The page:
TORONTO — If the Toronto Raptors are already dead, they will not admit it. Raptors All-Star guard Kyle Lowry sat at a podium at their practice facility Friday and repeatedly said that they believe in themselves. This is despite the fact that Toronto is down 2-0 in the Eastern Conference finals, and it lost those games by 31 and 19 points.
“We have no reason not to be confident,” Lowry said. “We got here for a reason. We are in this situation for a reason. It wasn’t by luck. We had to beat two teams, we had to play a regular season.”
There was some luck involved, though. The Raptors have not been at their best for the entire postseason, but they were not punished for it by the offensively challenged Indiana Pacers and the beaten-up Miami Heat. Toronto squeaked by them both with two Game 7 victories, making this the most successful season in franchise history. Now the Raptors are going up against a championship contender led by a true superstar, and all signs point to this being a short series.
The Cavaliers are clicking at the perfect time. Unlike last year, they are healthy when it matters most. Toronto, on the other hand, is without starting center Jonas Valanciunas, who will miss Game 3 because of a sprained ankle and might not play another minute this season. Lowry’s elbow has been bothering him for a couple of months, DeMar DeRozan is playing through a thumb injury and DeMarre Carroll is still working his way into form after knee surgery. Those are the Raptors’ four best players, so these losses should not be surprising. They could be disheartening, though, and Toronto is trying its best to stay positive.
DeRozan pointed to the fact that Game 2 was tied 46-46 with four minutes left in the first half, before the Raptors picked up five fouls and Cleveland went on a 16-2 run. He said they couldn’t afford to have those lapses against a team like the Cavs, and he thinks being at home will give them a boost. Lowry said the Raptors were simply missing open looks, and things would look a lot different when they go in on Saturday.
“We fight hard,” Lowry said. “I think people are making it more than what it is. Yeah, we lost two games on their home floor. It’s their home floor. Now we have to bounce back and play our game and be us on our home floor.”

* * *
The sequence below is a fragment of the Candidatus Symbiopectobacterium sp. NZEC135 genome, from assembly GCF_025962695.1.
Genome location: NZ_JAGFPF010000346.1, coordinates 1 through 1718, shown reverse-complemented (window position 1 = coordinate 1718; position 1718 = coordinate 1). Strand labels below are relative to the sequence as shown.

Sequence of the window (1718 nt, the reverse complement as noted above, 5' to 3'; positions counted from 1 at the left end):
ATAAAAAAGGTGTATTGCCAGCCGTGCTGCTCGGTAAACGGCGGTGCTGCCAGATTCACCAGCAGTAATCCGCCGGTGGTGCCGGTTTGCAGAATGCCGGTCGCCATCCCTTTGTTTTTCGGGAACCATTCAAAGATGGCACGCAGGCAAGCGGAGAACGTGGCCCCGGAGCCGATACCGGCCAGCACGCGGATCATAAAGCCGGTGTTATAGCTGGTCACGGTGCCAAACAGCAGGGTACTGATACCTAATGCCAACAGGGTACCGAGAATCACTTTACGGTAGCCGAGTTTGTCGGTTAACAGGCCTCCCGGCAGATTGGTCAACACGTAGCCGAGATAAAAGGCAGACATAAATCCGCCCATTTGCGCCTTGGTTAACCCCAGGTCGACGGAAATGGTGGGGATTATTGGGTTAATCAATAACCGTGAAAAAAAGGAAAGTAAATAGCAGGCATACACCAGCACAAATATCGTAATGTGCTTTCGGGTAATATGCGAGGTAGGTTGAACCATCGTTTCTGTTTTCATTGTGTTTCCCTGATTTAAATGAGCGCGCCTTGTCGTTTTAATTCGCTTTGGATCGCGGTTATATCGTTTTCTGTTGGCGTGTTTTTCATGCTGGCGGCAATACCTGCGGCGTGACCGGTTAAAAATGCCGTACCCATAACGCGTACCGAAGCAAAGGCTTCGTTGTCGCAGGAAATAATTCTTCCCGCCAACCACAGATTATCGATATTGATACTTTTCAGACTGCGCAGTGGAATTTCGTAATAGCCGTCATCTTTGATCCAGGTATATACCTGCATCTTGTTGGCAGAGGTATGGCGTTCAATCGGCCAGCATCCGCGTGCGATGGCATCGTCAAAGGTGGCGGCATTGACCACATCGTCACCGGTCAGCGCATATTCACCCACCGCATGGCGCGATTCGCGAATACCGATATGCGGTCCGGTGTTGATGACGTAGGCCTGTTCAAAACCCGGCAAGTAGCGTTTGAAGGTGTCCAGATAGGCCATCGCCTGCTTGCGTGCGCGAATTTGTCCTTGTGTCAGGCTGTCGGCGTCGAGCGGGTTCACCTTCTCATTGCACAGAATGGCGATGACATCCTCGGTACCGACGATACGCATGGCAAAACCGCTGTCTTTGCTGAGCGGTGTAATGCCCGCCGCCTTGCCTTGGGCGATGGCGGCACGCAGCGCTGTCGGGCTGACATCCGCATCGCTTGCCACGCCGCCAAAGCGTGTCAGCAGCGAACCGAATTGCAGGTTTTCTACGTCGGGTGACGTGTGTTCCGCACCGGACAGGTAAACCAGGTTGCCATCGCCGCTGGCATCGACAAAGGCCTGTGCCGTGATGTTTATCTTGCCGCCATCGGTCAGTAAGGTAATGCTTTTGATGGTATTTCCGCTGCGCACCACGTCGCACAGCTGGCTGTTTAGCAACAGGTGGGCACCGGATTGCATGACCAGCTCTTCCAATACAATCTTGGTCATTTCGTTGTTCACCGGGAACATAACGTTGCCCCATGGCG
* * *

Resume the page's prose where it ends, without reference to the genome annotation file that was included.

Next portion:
Lowry, in particular, has to be himself. After slumping through much of the playoffs, it looked like he had broken out of it with four huge performances against Miami. He has shot 4 for 14 in each of the first two games of the Eastern Conference finals, with totals of nine turnovers and eight assists. This is to say nothing of his flat out leaving the court during Game 2 to collect himself in the locker room. He is clearly not himself right now.
In February, Lowry played perhaps the best game of his career against Cleveland, scoring 43 points on 15-for-20 shooting, with nine assists. Toronto needed all of that, including the winning jumper, just to beat the Cavs by two points at the Air Canada Centre.
Unlike LeBron James, Lowry does not have the luxury of two other All-Star teammates capable of generating good looks at just about any time. Unlike the Cavaliers, the Raptors’ role players are not all shooting the lights out. There is a ton of pressure on Lowry, and he credited Cleveland for collapsing on him and forcing him to give up the ball. If he doesn’t put up big numbers, it’s hard to see Toronto even keeping it close.
“It’s just not him,” DeRozan said. “It’s all of us. It’s a collective effort. Not one guy is going to beat this team. We all gotta come together and be great on both ends of the floor.”
Lowry and the Raptors can be great against Cleveland and still lose. Heading into Game 3, though, the question is whether they can make things interesting. In seven of the Cavs’ eight wins against the Detroit Pistons and Atlanta Hawks, James had to play at least 38 minutes. He only played 28 and 34 in the first two games against the Raptors. No one outside of Toronto’s locker room thinks it has a chance to get to the NBA Finals, but it would be deflating to go out with four straight blowouts.
“It’s an opportunity,” Raptors coach Dwane Casey said. “We’re in the Eastern Conference finals. There’s a lot of teams that want to be here and now we gotta go out and play like it, with pride and togetherness and belief that we can beat this team.”
Realistically, Toronto should be thrilled just to be here. While it is here, though, it might as well do whatever it can to compete. Casey blamed himself for the fact that Cleveland has outscored the Raptors by 22 points in the 19 minutes that Channing Frye and James have been out the court together. Toronto played solid defense for the first two rounds, but there is almost no room for error against the Cavs. If the Raptors make a bunch of mistakes, they will be thinking about them all summer.
There is no shame in losing to a juggernaut like Cleveland, and this Toronto team has already given its fans plenty to be happy about. It’s time to see if it has anything left.
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